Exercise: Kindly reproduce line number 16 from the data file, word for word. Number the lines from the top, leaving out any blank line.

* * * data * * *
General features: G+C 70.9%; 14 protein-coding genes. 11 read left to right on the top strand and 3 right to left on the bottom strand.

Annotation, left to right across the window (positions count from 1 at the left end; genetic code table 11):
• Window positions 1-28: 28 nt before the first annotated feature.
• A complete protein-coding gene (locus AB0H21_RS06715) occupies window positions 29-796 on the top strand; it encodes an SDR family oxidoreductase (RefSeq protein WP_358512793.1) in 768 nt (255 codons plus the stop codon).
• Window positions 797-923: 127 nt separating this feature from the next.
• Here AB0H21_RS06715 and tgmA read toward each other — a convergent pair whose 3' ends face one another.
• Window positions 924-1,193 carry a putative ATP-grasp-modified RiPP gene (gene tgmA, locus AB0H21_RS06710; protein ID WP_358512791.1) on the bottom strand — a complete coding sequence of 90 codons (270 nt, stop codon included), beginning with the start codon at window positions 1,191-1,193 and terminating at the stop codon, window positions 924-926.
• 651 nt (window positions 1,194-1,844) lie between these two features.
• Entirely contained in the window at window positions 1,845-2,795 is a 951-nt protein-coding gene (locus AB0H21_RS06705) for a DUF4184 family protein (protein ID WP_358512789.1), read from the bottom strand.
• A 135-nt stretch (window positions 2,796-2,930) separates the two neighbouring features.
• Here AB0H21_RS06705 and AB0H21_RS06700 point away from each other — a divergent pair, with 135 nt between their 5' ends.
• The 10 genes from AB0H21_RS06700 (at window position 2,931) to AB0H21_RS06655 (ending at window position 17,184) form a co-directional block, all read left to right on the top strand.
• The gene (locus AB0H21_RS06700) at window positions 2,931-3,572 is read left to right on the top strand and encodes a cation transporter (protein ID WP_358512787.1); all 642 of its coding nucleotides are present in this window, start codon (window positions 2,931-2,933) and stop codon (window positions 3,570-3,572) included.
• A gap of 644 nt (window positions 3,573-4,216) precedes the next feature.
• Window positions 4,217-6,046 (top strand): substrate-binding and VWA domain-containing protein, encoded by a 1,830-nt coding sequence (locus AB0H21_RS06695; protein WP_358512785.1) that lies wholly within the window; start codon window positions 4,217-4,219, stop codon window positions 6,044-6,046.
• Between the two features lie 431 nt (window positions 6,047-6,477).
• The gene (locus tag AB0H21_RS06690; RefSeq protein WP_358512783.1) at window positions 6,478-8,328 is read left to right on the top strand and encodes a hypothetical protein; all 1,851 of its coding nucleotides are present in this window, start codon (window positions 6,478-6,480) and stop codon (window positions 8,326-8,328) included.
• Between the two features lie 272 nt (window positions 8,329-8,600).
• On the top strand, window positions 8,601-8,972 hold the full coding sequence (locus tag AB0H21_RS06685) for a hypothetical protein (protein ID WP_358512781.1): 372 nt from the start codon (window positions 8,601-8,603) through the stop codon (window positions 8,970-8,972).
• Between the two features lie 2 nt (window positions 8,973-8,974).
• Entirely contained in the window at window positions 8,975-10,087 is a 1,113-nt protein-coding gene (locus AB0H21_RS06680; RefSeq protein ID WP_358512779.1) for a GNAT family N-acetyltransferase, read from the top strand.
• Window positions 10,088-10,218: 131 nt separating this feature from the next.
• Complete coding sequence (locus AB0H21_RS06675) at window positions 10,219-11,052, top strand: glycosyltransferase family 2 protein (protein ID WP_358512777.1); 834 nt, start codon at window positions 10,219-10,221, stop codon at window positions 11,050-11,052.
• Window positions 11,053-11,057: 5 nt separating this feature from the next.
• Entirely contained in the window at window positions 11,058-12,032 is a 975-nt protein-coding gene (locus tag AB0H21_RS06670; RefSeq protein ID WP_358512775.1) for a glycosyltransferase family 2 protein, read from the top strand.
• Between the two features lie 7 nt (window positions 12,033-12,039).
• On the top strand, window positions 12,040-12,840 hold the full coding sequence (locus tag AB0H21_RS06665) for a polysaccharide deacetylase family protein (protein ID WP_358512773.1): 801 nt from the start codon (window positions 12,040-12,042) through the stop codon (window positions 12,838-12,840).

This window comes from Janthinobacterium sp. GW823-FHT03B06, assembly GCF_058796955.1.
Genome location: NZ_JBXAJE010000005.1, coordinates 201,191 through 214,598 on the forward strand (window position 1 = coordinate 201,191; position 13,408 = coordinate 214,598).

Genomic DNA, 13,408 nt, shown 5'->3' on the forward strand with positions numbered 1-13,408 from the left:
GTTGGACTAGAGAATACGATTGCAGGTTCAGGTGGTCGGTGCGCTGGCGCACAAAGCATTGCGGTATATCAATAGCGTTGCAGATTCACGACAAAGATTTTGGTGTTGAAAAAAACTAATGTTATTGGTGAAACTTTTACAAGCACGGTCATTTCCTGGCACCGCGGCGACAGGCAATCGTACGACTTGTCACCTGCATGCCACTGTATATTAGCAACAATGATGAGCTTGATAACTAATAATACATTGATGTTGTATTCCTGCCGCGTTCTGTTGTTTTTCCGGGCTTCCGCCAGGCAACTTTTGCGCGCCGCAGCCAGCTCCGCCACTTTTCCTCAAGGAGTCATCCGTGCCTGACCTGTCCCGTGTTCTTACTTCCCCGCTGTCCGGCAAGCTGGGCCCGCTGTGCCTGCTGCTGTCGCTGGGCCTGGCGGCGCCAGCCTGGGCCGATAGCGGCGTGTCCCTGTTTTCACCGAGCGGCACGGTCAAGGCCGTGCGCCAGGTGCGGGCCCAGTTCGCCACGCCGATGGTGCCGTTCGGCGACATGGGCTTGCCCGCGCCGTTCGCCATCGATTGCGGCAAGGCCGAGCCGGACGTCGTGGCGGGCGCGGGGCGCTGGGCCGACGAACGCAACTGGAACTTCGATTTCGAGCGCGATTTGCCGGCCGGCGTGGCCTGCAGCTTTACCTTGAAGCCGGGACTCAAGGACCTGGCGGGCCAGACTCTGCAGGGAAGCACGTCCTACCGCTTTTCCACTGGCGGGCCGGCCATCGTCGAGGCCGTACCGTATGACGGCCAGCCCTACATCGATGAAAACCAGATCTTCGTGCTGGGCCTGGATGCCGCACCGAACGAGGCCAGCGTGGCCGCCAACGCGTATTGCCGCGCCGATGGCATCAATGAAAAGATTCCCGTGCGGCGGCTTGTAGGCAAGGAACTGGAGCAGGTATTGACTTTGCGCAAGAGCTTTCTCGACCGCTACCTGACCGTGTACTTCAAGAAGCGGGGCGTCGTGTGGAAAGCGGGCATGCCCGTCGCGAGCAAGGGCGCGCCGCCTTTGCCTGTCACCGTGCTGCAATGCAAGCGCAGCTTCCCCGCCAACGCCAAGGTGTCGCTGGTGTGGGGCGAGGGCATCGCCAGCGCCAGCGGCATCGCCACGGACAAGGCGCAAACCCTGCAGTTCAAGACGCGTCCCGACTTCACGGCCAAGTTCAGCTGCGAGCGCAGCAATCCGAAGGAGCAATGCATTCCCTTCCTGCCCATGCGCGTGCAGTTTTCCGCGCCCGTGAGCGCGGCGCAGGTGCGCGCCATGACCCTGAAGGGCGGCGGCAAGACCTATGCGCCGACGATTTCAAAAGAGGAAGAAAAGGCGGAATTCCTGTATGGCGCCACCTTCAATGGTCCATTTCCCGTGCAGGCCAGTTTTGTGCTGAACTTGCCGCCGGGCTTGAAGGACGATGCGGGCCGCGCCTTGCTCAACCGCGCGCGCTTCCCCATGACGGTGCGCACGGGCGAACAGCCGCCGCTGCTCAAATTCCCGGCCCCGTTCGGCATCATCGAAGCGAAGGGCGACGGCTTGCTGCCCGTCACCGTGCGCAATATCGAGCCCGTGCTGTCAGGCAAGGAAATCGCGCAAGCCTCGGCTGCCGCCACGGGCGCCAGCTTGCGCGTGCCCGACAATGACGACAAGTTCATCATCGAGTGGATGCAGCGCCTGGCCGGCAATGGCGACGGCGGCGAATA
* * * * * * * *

• Between the two features lie 431 nt (window positions 6,047-6,477).